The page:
The circle of fifths is a beautiful thing, fundamental to music theory.

Sound is vibrations in air. Start with some note on the piano. Then play another note that vibrates 3/2 times as fast. Do this 12 times. Since

(3/2)¹² ≈ 128 = 2⁷

when you’re done your note vibrates about 2⁷ times as fast as when you started!

Notes have letter names, and two notes whose frequencies differ by a power of 2 have the same letter name. So the notes you played form a 12-pointed star:

Each time you increase the frequency by a factor of 3/2 you move around the points of this star: from C to G to D to A, and so on. Each time you move about 7/12 of the way around the star, since

log(3/2) / log(2) ≈ 7/12

This is another way of stating the approximate equation I wrote before!

It’s great! It’s called the circle of fifths, for reasons that don’t need to concern us here.

But this pattern is just approximate! In reality

(3/2)¹² = 129.746…

not 128, and

log(3/2) / log(2) = 0.58496…

not 7/12 = 0.58333… So the circle of fifths does not precisely close:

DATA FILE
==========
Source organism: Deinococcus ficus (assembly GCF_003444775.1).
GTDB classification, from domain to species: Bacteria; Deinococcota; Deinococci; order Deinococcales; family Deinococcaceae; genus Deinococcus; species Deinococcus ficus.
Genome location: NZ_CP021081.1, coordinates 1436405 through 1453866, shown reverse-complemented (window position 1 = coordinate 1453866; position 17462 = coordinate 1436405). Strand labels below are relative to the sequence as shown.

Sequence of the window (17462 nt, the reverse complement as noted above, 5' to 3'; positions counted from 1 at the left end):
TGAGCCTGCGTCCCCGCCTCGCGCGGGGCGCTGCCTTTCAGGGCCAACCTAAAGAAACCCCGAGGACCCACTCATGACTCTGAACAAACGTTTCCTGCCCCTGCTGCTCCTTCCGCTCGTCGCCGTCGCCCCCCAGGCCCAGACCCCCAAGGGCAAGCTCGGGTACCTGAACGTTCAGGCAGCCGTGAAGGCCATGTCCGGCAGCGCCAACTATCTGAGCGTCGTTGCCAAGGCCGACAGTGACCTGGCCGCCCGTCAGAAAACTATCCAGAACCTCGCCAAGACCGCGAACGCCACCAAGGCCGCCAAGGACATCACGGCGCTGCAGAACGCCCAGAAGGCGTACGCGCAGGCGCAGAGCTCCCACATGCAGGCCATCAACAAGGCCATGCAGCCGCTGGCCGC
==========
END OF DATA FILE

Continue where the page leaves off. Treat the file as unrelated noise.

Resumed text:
The failure of it to precisely close is called the Pythagorean comma, and you can hear the problem here:

This video plays you notes that increase in frequency by a factor of 3/2 each time, and finally two notes that differ by the Pythagorean comma: they’re somewhat out of tune.

People have dealt with this in many, many ways. No solution makes everyone happy.

For example, the equal-tempered 12-tone scale now used on most pianos doesn’t have ‘perfect fifths’—that is, frequency ratios of 3/2. It has frequency ratios of

I have tried in this blog article to be understandable by people who don’t know standard music theory terminology—basic stuff like ‘octaves’ and ‘fifths’, or the letter names for notes. But the circle of fifths is very important for people who do know this terminology. It’s a very practical thing for musicians, for example if you want to remember how many sharps or flats there are in any key. Here’s a gentle introduction to it by Gracie Terzian:

Here she explains some things you can do with it:

Here’s another version of the circle of fifths made by “Just plain Bill”>—full of information used by actual musicians:

If you watch Terzian’s videos you’ll learn what all this stuff is about.

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This entry was posted on Saturday, November 12th, 2022 at 4:04 pm and is filed under music. You can follow any responses to this entry through the RSS 2.0 feed.
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Interesting. Has anyone ever applied this method to the resonant motions of populations of atoms and molecules?

If you’re interested in more exotic temperaments, I blogged a concept of mine.

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